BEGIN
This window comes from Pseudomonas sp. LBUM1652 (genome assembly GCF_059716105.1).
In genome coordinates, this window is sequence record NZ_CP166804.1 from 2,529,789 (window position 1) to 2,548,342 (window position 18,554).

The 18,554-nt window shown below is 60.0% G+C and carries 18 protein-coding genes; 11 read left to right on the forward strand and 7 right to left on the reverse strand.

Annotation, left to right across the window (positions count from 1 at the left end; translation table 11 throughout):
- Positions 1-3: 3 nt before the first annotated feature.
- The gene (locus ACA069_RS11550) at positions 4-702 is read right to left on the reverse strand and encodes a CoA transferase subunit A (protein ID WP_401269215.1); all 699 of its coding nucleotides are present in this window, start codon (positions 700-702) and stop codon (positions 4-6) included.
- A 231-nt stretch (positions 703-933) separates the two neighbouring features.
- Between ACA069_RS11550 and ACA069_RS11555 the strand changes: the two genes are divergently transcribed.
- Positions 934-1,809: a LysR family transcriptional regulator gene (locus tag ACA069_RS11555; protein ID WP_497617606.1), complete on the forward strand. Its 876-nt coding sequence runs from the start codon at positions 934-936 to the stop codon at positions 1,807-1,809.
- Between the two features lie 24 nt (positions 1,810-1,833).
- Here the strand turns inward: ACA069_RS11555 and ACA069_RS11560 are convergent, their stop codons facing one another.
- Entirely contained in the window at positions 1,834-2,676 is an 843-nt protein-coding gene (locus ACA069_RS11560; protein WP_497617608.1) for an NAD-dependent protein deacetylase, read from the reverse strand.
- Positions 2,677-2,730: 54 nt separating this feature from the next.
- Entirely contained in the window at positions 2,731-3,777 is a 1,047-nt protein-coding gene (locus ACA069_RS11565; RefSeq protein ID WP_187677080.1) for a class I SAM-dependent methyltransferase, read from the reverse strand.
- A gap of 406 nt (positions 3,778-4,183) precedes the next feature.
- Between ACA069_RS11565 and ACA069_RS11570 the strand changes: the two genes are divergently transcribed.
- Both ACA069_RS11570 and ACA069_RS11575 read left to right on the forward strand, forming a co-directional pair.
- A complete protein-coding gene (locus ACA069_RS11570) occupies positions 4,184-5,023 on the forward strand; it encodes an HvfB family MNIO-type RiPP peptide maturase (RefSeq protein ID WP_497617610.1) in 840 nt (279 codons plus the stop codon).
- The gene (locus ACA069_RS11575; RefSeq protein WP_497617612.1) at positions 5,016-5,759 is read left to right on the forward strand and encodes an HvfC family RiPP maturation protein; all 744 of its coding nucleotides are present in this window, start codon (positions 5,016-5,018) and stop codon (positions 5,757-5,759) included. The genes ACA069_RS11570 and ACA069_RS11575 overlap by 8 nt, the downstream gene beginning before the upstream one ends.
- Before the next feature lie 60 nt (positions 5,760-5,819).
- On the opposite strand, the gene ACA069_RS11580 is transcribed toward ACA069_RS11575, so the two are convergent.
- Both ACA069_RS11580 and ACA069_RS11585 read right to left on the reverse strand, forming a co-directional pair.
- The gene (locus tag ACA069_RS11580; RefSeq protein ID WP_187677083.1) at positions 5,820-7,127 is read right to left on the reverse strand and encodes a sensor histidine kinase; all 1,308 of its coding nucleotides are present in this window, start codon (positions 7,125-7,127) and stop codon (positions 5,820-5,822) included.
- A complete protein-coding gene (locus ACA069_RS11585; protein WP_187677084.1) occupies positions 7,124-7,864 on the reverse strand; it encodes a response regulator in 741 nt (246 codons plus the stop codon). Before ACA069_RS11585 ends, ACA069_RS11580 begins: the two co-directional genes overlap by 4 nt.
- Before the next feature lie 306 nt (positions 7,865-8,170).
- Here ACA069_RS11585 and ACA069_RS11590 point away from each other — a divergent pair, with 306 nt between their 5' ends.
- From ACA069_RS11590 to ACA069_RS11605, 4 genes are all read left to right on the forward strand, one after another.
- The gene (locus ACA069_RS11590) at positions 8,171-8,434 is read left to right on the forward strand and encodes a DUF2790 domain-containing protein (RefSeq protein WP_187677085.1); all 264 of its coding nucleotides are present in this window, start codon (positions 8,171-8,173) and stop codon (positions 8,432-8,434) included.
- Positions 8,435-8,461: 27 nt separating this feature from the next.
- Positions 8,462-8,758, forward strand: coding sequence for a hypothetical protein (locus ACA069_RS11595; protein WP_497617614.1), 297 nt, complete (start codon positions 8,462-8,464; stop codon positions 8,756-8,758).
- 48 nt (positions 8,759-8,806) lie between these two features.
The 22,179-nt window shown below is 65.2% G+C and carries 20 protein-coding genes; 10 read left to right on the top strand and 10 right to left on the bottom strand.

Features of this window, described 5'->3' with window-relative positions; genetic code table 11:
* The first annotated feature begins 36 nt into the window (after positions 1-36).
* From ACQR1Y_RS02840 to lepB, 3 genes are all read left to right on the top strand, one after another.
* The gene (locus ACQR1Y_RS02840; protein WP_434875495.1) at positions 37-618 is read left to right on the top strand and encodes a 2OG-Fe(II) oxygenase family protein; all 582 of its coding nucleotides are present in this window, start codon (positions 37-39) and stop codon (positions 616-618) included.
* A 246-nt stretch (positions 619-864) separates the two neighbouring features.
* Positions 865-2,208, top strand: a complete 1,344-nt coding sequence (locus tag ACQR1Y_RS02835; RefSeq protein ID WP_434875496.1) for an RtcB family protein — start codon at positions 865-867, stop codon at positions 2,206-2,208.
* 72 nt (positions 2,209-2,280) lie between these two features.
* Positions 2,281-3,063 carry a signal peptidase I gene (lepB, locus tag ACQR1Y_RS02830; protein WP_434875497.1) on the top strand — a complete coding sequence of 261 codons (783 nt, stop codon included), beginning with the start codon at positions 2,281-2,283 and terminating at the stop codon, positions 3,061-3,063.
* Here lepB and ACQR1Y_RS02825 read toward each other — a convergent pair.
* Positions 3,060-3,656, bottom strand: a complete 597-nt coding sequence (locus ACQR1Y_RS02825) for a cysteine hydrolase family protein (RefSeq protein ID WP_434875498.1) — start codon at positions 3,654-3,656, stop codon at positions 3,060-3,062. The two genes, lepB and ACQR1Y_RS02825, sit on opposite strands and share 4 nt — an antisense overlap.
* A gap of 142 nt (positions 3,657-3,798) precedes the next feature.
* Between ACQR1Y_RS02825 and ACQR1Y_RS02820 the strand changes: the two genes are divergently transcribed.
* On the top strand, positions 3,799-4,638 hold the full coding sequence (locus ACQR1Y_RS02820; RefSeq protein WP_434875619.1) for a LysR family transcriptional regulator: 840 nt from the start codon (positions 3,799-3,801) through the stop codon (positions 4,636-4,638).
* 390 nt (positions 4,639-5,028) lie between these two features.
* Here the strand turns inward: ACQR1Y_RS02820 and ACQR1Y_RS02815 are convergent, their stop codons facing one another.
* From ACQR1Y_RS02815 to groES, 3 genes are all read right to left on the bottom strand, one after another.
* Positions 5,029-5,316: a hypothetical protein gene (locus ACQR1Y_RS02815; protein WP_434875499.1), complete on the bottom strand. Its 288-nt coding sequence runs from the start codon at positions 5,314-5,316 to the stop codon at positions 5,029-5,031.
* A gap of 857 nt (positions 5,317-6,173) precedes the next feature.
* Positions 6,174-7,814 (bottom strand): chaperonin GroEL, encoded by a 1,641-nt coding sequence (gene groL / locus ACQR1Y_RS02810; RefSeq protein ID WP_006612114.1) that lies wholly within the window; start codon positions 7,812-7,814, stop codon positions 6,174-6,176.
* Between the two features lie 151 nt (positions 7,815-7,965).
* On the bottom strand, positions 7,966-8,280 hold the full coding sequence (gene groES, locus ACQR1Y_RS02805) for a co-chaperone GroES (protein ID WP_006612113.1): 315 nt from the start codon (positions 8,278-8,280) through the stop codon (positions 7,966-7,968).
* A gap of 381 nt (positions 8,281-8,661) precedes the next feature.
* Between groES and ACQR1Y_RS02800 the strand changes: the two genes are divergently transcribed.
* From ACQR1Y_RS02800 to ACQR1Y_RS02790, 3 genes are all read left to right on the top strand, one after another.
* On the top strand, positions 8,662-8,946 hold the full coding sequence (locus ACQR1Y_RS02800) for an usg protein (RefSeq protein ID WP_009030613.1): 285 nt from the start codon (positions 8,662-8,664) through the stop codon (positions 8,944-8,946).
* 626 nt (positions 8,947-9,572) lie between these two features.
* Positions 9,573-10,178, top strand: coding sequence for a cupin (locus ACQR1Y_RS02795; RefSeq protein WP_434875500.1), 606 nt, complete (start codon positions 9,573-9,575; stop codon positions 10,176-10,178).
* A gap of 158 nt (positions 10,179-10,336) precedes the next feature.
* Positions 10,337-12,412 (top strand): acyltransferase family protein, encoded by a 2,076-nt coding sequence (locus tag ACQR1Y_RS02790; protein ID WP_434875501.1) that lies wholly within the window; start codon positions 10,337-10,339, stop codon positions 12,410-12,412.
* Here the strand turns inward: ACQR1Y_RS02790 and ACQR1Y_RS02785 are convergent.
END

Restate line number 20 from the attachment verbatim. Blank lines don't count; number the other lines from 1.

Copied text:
- Before the next feature lie 60 nt (positions 5,760-5,819).